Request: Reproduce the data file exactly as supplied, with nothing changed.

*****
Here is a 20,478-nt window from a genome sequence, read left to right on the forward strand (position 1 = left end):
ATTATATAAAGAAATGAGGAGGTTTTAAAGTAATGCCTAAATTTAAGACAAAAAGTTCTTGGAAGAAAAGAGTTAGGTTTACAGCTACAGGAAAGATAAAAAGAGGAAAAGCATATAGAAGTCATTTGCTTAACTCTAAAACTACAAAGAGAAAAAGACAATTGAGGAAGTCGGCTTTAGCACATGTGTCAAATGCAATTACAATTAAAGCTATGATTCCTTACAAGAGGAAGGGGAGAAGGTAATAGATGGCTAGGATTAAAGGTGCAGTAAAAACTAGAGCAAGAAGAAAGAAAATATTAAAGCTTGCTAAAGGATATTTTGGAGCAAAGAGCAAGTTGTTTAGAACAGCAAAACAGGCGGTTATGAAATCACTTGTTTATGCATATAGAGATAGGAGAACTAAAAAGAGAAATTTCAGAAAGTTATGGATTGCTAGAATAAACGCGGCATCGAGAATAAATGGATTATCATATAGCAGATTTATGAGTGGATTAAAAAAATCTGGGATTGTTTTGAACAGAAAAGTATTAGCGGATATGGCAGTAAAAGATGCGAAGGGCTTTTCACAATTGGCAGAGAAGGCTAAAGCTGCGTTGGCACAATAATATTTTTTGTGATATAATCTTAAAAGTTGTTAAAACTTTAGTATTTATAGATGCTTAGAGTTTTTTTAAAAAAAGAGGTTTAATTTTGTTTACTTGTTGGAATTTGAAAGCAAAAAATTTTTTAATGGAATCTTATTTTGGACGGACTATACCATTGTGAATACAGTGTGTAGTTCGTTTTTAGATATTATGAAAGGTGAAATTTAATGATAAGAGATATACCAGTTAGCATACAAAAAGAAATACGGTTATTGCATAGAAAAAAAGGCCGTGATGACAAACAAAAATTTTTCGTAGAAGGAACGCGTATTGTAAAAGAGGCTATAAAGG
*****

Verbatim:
Here is a 20,478-nt window from a genome sequence, read left to right on the forward strand (position 1 = left end):
ATTATATAAAGAAATGAGGAGGTTTTAAAGTAATGCCTAAATTTAAGACAAAAAGTTCTTGGAAGAAAAGAGTTAGGTTTACAGCTACAGGAAAGATAAAAAGAGGAAAAGCATATAGAAGTCATTTGCTTAACTCTAAAACTACAAAGAGAAAAAGACAATTGAGGAAGTCGGCTTTAGCACATGTGTCAAATGCAATTACAATTAAAGCTATGATTCCTTACAAGAGGAAGGGGAGAAGGTAATAGATGGCTAGGATTAAAGGTGCAGTAAAAACTAGAGCAAGAAGAAAGAAAATATTAAAGCTTGCTAAAGGATATTTTGGAGCAAAGAGCAAGTTGTTTAGAACAGCAAAACAGGCGGTTATGAAATCACTTGTTTATGCATATAGAGATAGGAGAACTAAAAAGAGAAATTTCAGAAAGTTATGGATTGCTAGAATAAACGCGGCATCGAGAATAAATGGATTATCATATAGCAGATTTATGAGTGGATTAAAAAAATCTGGGATTGTTTTGAACAGAAAAGTATTAGCGGATATGGCAGTAAAAGATGCGAAGGGCTTTTCACAATTGGCAGAGAAGGCTAAAGCTGCGTTGGCACAATAATATTTTTTGTGATATAATCTTAAAAGTTGTTAAAACTTTAGTATTTATAGATGCTTAGAGTTTTTTTAAAAAAAGAGGTTTAATTTTGTTTACTTGTTGGAATTTGAAAGCAAAAAATTTTTTAATGGAATCTTATTTTGGACGGACTATACCATTGTGAATACAGTGTGTAGTTCGTTTTTAGATATTATGAAAGGTGAAATTTAATGATAAGAGATATACCAGTTAGCATACAAAAAGAAATACGGTTATTGCATAGAAAAAAAGGCCGTGATGACAAACAAAAATTTTTCGTAGAAGGAACGCGTATTGTAAAAGAGGCTATAAAGG